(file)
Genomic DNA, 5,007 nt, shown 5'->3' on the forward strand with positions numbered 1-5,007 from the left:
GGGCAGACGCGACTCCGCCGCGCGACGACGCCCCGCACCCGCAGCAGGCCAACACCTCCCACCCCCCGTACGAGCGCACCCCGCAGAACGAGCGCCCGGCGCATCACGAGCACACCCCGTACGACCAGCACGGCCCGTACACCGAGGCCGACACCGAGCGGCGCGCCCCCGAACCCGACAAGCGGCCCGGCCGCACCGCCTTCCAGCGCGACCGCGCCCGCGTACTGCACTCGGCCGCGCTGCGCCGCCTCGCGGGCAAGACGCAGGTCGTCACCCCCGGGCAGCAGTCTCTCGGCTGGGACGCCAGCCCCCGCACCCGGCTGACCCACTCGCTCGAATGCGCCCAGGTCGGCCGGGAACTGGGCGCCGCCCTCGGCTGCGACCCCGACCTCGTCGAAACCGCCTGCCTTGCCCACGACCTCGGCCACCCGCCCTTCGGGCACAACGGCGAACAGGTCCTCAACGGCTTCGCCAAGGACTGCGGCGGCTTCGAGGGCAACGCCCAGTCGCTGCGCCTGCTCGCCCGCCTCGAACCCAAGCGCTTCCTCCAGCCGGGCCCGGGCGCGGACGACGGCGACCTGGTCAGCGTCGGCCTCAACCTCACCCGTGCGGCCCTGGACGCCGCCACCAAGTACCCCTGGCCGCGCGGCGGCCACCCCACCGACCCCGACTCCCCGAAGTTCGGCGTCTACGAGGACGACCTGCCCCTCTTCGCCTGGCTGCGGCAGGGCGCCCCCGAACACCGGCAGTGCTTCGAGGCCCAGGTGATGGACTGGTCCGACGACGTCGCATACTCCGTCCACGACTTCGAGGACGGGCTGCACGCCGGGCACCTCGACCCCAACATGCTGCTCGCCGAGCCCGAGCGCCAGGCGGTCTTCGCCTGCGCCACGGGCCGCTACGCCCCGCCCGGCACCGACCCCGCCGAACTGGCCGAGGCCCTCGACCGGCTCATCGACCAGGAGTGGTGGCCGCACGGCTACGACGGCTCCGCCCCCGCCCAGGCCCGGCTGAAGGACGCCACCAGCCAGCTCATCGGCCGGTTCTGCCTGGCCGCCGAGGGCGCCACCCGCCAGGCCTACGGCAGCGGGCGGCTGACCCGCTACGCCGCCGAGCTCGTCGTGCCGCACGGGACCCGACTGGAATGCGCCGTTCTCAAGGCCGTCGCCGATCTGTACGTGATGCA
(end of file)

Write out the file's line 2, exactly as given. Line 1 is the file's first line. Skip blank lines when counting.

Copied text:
GGGCAGACGCGACTCCGCCGCGCGACGACGCCCCGCACCCGCAGCAGGCCAACACCTCCCACCCCCCGTACGAGCGCACCCCGCAGAACGAGCGCCCGGCGCATCACGAGCACACCCCGTACGACCAGCACGGCCCGTACACCGAGGCCGACACCGAGCGGCGCGCCCCCGAACCCGACAAGCGGCCCGGCCGCACCGCCTTCCAGCGCGACCGCGCCCGCGTACTGCACTCGGCCGCGCTGCGCCGCCTCGCGGGCAAGACGCAGGTCGTCACCCCCGGGCAGCAGTCTCTCGGCTGGGACGCCAGCCCCCGCACCCGGCTGACCCACTCGCTCGAATGCGCCCAGGTCGGCCGGGAACTGGGCGCCGCCCTCGGCTGCGACCCCGACCTCGTCGAAACCGCCTGCCTTGCCCACGACCTCGGCCACCCGCCCTTCGGGCACAACGGCGAACAGGTCCTCAACGGCTTCGCCAAGGACTGCGGCGGCTTCGAGGGCAACGCCCAGTCGCTGCGCCTGCTCGCCCGCCTCGAACCCAAGCGCTTCCTCCAGCCGGGCCCGGGCGCGGACGACGGCGACCTGGTCAGCGTCGGCCTCAACCTCACCCGTGCGGCCCTGGACGCCGCCACCAAGTACCCCTGGCCGCGCGGCGGCCACCCCACCGACCCCGACTCCCCGAAGTTCGGCGTCTACGAGGACGACCTGCCCCTCTTCGCCTGGCTGCGGCAGGGCGCCCCCGAACACCGGCAGTGCTTCGAGGCCCAGGTGATGGACTGGTCCGACGACGTCGCATACTCCGTCCACGACTTCGAGGACGGGCTGCACGCCGGGCACCTCGACCCCAACATGCTGCTCGCCGAGCCCGAGCGCCAGGCGGTCTTCGCCTGCGCCACGGGCCGCTACGCCCCGCCCGGCACCGACCCCGCCGAACTGGCCGAGGCCCTCGACCGGCTCATCGACCAGGAGTGGTGGCCGCACGGCTACGACGGCTCCGCCCCCGCCCAGGCCCGGCTGAAGGACGCCACCAGCCAGCTCATCGGCCGGTTCTGCCTGGCCGCCGAGGGCGCCACCCGCCAGGCCTACGGCAGCGGGCGGCTGACCCGCTACGCCGCCGAGCTCGTCGTGCCGCACGGGACCCGACTGGAATGCGCCGTTCTCAAGGCCGTCGCCGATCTGTACGTGATGCA